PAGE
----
ETHERNET BONDING

ETHERNET BONDING:

Description:

          Bonding is a creation of a single bonded interface by combining 2 or more Ethernet interfaces, bonding helps in high availability of your network interface. And improvements on your data traffic flows bonding is also referred as NIC trunking or teaming.

What is the use of Ethernet bonding?

You can use the bonding driver that is provided with the Linux kernel to aggregate multiple network interfaces, such as eth0 and eth1, into a single logical interface such as bond0.

Definition:

The Linux bonding driver provides a method for aggregating multiple network interface into a single logical bonded interface.

Linux allows binding of multiple network interfaces into a single channel/NIC using special kernel module called bonding.

Modes of bonding:

  • Mode0 (balance-rr)
  • Mode1 (active backup)
  • Mode2 (balance-xor)
  • Mode3 (broadcast)
  • Mode4 (802.3ad)
  • Mode5(balance-tlb)
  • Mode6(balance-alb)

Mode0: (balance-rr) this mode transmits packets in a sequential or order from the first available slave through the last.

Mode1: (active-backup) sets all interfaces to the backup state while one remains active. Upon failure on the active interface, a backup interface replace it as the only active interface in the bond, the MAC address of the bond in mode1 is visible on only one port to prevent configuration for the switch.

Mode2: (Xor policy) selects an interface to transmit packages to based on the result of an XOR operation on the source and destination MAC addresses modulo NIC slave count. This calculation ensures that the same interface is selected for each destination MAC address used. Mode 2 provides fault tolerance and load balancing and is supported in Red Hat Enterprise Virtualization.

Mode3: (broadcast) broadcast policy transmits everything on all slave interfaces, this mode provides fault tolerance.

Mode4: (IEEE 802.3ad policy) IEEE 802.3ad dynamic link aggregation, creates aggregation which included interfaces share the speed and duplex settings, utilizes all slaves in the active aggregator according to the 802.3ad specification.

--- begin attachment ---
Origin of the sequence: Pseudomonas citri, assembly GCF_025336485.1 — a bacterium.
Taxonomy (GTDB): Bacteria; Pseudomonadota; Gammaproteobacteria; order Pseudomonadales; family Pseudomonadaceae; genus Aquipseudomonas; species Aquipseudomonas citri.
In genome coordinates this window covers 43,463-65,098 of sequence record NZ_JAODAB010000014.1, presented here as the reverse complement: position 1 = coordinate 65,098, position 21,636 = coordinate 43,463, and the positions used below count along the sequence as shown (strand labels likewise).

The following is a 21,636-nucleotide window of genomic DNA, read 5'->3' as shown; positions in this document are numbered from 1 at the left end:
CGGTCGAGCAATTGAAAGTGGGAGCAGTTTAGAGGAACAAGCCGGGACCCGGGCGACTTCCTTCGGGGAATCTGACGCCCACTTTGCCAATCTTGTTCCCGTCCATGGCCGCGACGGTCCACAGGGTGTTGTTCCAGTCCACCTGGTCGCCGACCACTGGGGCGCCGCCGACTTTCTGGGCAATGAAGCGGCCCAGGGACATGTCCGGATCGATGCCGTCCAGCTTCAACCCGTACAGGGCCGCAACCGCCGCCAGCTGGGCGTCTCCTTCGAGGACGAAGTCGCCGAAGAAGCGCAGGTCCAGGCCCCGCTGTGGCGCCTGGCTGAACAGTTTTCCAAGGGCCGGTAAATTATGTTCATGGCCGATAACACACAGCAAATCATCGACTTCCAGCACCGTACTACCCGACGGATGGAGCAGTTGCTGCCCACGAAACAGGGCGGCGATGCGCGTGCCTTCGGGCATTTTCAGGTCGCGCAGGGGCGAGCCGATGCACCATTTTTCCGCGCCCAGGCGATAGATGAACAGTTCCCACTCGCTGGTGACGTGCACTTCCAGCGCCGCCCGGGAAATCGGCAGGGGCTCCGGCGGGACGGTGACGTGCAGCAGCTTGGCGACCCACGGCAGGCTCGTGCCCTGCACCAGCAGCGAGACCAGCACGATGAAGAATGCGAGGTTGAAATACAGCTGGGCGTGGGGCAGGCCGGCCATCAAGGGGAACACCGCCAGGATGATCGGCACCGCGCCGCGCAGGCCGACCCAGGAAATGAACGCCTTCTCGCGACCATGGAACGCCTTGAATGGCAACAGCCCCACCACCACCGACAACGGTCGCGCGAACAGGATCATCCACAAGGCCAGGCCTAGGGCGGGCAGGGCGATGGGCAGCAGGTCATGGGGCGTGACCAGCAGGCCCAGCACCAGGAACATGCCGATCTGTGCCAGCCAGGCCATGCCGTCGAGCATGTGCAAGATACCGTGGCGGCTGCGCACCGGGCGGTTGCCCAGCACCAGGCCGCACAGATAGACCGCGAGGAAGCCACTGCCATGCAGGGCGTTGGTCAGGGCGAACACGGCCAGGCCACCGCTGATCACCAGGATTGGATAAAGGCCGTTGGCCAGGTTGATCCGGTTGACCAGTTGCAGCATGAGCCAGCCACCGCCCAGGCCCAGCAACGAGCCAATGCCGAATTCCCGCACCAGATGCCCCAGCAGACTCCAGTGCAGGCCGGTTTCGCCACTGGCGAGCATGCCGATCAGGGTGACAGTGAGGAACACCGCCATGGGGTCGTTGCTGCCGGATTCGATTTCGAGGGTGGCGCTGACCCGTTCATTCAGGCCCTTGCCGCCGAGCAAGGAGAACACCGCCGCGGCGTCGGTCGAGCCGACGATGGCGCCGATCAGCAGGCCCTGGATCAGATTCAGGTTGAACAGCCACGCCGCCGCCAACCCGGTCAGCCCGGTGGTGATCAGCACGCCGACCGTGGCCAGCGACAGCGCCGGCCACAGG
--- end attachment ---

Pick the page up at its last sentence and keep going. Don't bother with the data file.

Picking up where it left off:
Mode5: (adaptive transmit load balancing policy ) adaptive transmit load balancing channel bonding that does not require any special switch support. The outgoing traffic distribution is according to the load on each interface and that the current interface receives all incoming traffic. Incoming traffic is received by the current slave.

Mode6: (balance-alb) This is Adaptive load balancing mode. This includes balance-tlb+receive load balancing (rlb) for IPV4 traffic. The receive load balancing is achieved by ARP negotiation. The bonding driver intercepts the ARP Replies sent by the server on their way out and overwrites the src hw address with the unique hw address of one of the slaves in the bond such that different clients use different hw addresses for the server.

Create a file named ifcfg-bond N in the /etc/sysconfig/network-scripts directory where N is number of the interface such as 0.

STEP #1:

Create a bond0 configuration file.

# vim /etc/sysconfig/network-scripts/ifcfg-bond0

Append the following linest:

STEP #2:

Modify eth0 configuration file.

# vim  /etc/sysconfig/network-scripts/ifcfg-eth0

Modify/append directive as follows:

Modify eth1 configuration file.

# vim  /etc/sysconfig/network-scripts/ifcfg-eth1

Modify/append directive as follows:

 

Modify eth2 configuration file.

# vim  /etc/sysconfig/network-scripts/ifcfg-eth2

Modify/append directive as follows:

STEP #3:

Set the parameters for bond0 bonding kernel module. Select the network bonding mode based on you need.

  • Mode0 (balance-rr)
  • Mode1 (active backup)
  • Mode2 (balance-xor)
  • Mode3 (broadcast)
  • Mode4 (802.3ad)
  • Mode5(balance-tlb)
  • Mode6(balance-alb)

STEP #4:

 

STEP #5:

# service network restart

 

 

 

 

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